By Adriane Heins
“There is no defeat in Christ,” Matt Bowman, senior legal counsel for the Alliance Defending Freedom, told members of the LCMS Jan. 23. “We follow the Lord, and what comes is in His hands.”
Bowman spoke to a select group of concerned LCMS members on the increasing challenges to Americans’ religious freedoms — both culturally and in the government — during the Synod’s first “Free to Be Faithful” webinar, titled “Religious Freedom and the Affordable Care Act: Why the HHS Mandate Cases Matter to the LCMS and What You Need to Know.”
Free to Be Faithful is the Synod’s campaign to “educate and move LCMS rostered members and laity to take informed action to protect religious freedom and all the cultural issues that pertain to it: the definition of marriage, the work of social service organizations, confessing the faith in the public square, aspects of the Health and Human Services mandate and the like.” (Read more at lcms.org/freetobefaithful). It is the first major effort in recent years to re-establish a uniquely LCMS voice in Washington, D.C.
Tim Goeglein, an LCMS congregation member and vice-president for External Relations at Focus on the Family, moderated the webinar, explaining that “Alliance Defending Freedom is first among equals on all issues of religious liberties and right of conscience,” and also noted, “they are the best friends of the LCMS on these issues.”
Bowman brought viewers up to date on two key upcoming Supreme Court cases — one dealing with Hobby Lobby (an arts-and-crafts retailer) and one with Conestoga Wood Specialties (a wood-cabinet manufacturer) — that resulted from the Obama administration’s Affordable Care Act and its accompanying Health and Human Services’ mandate. The mandate — which both Hobby Lobby’s and Conestoga’s owners assert violates their religious beliefs — requires nonprofit organizations to include contraception and abortifacients in the “preventative services” section of their companies’ health-care plans.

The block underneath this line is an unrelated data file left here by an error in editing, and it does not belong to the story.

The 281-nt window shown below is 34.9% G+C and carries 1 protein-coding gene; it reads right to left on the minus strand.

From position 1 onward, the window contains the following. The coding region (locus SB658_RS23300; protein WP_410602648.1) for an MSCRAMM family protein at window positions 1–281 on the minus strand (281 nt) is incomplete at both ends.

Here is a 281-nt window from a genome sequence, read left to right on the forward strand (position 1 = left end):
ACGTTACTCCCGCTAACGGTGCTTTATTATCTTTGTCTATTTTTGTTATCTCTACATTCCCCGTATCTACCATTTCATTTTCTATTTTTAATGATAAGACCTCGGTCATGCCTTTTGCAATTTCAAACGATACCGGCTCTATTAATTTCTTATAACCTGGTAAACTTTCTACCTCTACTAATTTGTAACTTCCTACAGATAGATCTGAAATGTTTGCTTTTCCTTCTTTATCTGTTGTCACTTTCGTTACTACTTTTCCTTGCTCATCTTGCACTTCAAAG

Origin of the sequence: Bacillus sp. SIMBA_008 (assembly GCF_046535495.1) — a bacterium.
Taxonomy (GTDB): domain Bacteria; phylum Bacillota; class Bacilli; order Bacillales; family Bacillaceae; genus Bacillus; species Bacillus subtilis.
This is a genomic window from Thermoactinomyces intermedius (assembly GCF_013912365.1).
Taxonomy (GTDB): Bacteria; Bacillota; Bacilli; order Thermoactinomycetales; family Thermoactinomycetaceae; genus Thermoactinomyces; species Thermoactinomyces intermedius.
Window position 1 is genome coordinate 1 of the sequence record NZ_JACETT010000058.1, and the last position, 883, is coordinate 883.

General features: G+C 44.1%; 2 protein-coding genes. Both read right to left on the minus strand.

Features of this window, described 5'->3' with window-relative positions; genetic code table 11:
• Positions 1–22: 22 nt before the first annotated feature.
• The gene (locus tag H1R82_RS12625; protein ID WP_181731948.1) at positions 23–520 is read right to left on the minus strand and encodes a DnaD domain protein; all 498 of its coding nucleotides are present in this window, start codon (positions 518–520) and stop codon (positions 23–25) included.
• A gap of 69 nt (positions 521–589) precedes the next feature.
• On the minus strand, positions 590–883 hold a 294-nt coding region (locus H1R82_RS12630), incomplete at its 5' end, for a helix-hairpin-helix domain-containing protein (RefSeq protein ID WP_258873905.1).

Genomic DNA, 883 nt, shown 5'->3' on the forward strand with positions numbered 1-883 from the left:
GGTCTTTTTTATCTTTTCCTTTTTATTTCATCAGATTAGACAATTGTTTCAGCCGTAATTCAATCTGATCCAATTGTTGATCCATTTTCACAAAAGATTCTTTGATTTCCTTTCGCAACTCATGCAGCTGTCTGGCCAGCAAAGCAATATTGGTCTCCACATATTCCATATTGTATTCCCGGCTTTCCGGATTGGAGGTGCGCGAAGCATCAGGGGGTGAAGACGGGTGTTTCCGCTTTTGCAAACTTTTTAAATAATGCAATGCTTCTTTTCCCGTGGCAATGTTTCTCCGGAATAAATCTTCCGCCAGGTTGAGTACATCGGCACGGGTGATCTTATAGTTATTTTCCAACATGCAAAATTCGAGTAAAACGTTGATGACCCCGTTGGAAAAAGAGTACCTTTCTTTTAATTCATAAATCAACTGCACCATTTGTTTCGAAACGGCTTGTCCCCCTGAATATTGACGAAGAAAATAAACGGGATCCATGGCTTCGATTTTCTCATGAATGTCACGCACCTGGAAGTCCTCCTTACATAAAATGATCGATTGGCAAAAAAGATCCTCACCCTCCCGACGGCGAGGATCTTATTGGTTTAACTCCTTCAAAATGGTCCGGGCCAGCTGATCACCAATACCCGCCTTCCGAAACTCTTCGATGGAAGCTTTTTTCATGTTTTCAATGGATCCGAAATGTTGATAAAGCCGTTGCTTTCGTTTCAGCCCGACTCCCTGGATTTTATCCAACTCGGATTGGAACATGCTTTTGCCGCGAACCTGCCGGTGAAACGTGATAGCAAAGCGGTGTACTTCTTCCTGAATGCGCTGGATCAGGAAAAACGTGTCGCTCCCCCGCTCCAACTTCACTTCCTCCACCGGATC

Both organizations are fighting the government’s attempt to “decide what violates your conscience,” Bowman explained. Ultimately, the cases will determine “whether Christians will be allowed by the government to practice their faith in their daily life, whether the church and her ministries will be allowed to be who they are without the government coming and telling them what they must do … [and] whether God’s plan for creation, God’s image in life, can be cherished even just by a community of believers living in the United States of America or whether they must conform [to the government].”
“The significance of both of these cases is that people of faith practice their faith in their daily life in a variety of contexts,” Bowman noted. “Some of them do so in a national chain store. Some of them do so as a Mennonite family making wood cabinets. The government is attempting to take religion out of the sphere of daily life and declare that religion has no place in business or health care or is not a priority in education.”
Ironically, Bowman noted, the cases that fight the HHS’ implication that “pregnancy is a disease that needs to be prevented” will be heard on March 25 when the church traditionally celebrates the Annunciation, the day on which the angel Gabriel announced the birth of Christ to His mother, Mary.
Bowman explained that more than “40 cases have been brought against the federal government, claiming that religious freedom is trampled when the government tells people of faith that they must participate” in government-mandated actions that conflict with their religious beliefs, but that “35 out of the 40 cases have led to an injunction, a court order against this mandate.” Additionally, in 20 court cases “representing organizations such as Christian schools, colleges, universities, and education and outreach ministries, 19 of the 20 cases have led to a court order against the HHS mandate.”
Urging LCMS members to pray both for the Supreme Court justices and for outcomes that support Americans’ rights to act according to their consciences, Bowman asked the LCMS to take heart. “We win almost 80 percent of our cases litigated to conclusion,” he said. “These battles for marriage, life and religious freedom can be won. We can have short- and long-term cultural change in this country, and I really believe we have a vast future ahead.”
To hear all of Bowman’s conversation, go to lcms.org/freetobefaithful or to http://video.lcms.org/archives/2618. More information will be available in the future on how to participate in the Synod’s Washington, D.C., efforts and the next webinar on March 13, which will delve more deeply into religious-freedom issues.
Adriane Heins is executive editor of The Lutheran Witness.
Updated Jan. 28, 2014